Princess Ayako of Japan is no longer a royal after she got married to a commoner.
The 28-year old who renounced her royal status to wed a commoner, tied the knot on Monday morning October 29th in a Shinto ceremony at Tokyo’s historic Meiji Shrine. Her groom, Kei Moriya, 32, is a shipping executive.
A small group of about 30 family members attended the wedding ceremony, according to news reports.
Ayako, who is the daughter of the emperor’s cousin, spoke to reporters following the ceremony to express her joy.
How happy I am that so many people have celebrated (our marriage). We want to make efforts to become a couple like my mother and father.
Marrying a commoner means Ayako is no longer royalty. Women who marry into the imperial family become members of the family, but those who marry commoners, like Ayako, must leave.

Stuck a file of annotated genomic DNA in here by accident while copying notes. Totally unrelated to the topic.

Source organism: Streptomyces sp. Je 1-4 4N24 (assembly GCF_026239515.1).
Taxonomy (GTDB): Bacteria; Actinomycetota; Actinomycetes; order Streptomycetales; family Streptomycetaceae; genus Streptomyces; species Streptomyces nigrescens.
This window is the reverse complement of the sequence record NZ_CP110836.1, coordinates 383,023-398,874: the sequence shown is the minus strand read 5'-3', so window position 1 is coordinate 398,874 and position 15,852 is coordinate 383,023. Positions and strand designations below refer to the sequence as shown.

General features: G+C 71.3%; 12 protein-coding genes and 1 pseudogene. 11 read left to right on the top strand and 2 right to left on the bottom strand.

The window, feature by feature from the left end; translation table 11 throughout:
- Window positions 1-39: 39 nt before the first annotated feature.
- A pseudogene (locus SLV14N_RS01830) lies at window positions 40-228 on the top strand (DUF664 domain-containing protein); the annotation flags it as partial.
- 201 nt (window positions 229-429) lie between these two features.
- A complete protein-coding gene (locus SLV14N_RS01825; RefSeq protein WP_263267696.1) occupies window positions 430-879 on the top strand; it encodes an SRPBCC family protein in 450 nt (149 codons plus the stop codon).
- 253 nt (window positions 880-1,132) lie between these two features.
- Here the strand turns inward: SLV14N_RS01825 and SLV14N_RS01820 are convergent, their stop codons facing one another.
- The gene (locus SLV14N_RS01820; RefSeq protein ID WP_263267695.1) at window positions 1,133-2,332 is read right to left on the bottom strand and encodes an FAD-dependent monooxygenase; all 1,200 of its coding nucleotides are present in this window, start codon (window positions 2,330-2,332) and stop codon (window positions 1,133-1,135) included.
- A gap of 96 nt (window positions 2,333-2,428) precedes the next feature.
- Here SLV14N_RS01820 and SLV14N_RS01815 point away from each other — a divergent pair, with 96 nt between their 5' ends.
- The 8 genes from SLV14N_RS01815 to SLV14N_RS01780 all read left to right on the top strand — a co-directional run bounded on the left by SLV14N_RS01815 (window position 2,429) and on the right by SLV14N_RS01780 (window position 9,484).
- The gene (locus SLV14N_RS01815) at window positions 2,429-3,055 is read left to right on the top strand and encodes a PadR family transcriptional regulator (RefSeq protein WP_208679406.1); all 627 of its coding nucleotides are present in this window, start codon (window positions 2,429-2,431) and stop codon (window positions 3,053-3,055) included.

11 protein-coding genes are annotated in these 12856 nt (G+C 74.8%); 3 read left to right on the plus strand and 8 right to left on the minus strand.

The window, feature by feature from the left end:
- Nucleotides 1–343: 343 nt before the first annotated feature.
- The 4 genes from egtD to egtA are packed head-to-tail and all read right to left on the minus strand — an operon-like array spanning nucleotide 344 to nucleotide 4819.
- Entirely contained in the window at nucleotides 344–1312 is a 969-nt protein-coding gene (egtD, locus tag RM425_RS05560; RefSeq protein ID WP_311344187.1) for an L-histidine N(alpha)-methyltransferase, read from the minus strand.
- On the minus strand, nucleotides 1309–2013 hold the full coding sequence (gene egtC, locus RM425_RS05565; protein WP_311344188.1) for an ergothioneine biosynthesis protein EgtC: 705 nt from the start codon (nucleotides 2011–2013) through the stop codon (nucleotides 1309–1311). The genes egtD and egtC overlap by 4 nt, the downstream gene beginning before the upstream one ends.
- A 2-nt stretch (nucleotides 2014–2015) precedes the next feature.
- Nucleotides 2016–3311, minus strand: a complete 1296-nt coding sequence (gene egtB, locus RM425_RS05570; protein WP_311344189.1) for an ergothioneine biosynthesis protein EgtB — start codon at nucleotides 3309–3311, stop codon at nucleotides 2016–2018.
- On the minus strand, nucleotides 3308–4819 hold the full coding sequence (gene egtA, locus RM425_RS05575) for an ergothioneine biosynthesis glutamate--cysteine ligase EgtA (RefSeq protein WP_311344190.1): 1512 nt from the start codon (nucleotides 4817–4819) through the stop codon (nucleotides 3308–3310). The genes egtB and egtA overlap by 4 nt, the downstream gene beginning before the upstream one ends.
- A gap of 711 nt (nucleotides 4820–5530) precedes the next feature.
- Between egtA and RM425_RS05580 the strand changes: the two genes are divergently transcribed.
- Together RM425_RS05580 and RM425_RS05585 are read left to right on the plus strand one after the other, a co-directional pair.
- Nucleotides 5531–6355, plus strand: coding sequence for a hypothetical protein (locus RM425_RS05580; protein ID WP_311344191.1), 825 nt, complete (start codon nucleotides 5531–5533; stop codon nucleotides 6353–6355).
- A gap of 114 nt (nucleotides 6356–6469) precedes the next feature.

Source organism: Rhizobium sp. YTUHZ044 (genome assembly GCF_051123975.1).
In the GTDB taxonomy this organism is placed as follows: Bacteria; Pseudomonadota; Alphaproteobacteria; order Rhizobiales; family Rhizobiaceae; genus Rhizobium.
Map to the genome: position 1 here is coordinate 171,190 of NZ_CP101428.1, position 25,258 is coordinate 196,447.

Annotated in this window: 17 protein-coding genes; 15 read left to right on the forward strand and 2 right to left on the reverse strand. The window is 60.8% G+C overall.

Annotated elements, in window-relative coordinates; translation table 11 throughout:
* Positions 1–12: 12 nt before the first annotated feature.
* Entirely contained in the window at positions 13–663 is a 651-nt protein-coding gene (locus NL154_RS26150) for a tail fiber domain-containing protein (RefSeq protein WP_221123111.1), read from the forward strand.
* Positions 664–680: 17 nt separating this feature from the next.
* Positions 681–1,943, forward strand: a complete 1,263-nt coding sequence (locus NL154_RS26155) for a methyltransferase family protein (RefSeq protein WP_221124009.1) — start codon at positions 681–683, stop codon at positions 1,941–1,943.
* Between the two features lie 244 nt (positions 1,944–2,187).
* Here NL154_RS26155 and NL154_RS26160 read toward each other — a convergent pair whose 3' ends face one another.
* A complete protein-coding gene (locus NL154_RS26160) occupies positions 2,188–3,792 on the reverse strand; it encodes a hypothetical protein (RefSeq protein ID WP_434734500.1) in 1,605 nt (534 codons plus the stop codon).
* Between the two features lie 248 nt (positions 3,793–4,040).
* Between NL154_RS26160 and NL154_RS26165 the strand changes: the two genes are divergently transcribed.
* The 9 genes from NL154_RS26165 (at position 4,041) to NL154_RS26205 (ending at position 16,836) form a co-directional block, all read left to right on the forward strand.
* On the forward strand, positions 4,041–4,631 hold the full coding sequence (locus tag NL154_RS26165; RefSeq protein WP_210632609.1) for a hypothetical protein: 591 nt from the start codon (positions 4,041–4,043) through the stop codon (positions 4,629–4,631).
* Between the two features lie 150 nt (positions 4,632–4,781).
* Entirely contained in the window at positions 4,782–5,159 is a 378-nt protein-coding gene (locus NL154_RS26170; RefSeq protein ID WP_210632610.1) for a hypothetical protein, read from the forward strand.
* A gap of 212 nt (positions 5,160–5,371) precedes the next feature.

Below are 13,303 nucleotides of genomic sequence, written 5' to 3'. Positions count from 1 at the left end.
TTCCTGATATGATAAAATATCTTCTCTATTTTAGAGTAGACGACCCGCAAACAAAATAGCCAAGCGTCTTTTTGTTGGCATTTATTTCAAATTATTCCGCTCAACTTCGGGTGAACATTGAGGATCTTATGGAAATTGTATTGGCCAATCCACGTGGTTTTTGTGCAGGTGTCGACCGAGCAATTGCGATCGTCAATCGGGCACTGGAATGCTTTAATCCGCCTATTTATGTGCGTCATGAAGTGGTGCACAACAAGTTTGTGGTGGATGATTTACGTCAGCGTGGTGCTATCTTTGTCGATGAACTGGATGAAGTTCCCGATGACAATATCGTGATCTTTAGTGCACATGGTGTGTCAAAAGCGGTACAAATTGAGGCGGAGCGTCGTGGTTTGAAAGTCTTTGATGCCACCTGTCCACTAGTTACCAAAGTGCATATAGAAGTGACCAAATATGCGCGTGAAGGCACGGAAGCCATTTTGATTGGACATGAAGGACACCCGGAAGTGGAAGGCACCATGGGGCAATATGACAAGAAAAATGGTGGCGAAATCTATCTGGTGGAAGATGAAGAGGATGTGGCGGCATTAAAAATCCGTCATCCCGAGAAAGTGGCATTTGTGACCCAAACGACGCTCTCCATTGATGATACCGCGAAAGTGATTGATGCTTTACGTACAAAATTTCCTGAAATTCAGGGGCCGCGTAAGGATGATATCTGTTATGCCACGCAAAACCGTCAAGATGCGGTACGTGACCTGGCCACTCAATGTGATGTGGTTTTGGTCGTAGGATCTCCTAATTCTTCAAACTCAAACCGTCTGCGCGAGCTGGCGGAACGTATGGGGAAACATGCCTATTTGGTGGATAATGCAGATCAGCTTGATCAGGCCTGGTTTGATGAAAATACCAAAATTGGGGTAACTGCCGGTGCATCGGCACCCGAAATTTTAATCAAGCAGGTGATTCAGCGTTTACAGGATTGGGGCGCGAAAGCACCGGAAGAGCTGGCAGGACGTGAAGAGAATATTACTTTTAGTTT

With a diminishing royal line, however, changes have been brought to the protocol. To accommodate this need, on Friday, in a first of its kind historical change, Ayako’s mother, Princess Hisako, 65, announced her daughter would continue to retain patronage over two institutions.
Moriya said he hoped to help Ayako adjust to a commoner’s life, telling reporters:
I want us to work together, hand in hand, to create a family filled with smiles.
Ayako bid farewell to Emperor Akihito last week. She said Monday she hoped to continue to help the emperor and empress as a former member of the imperial family.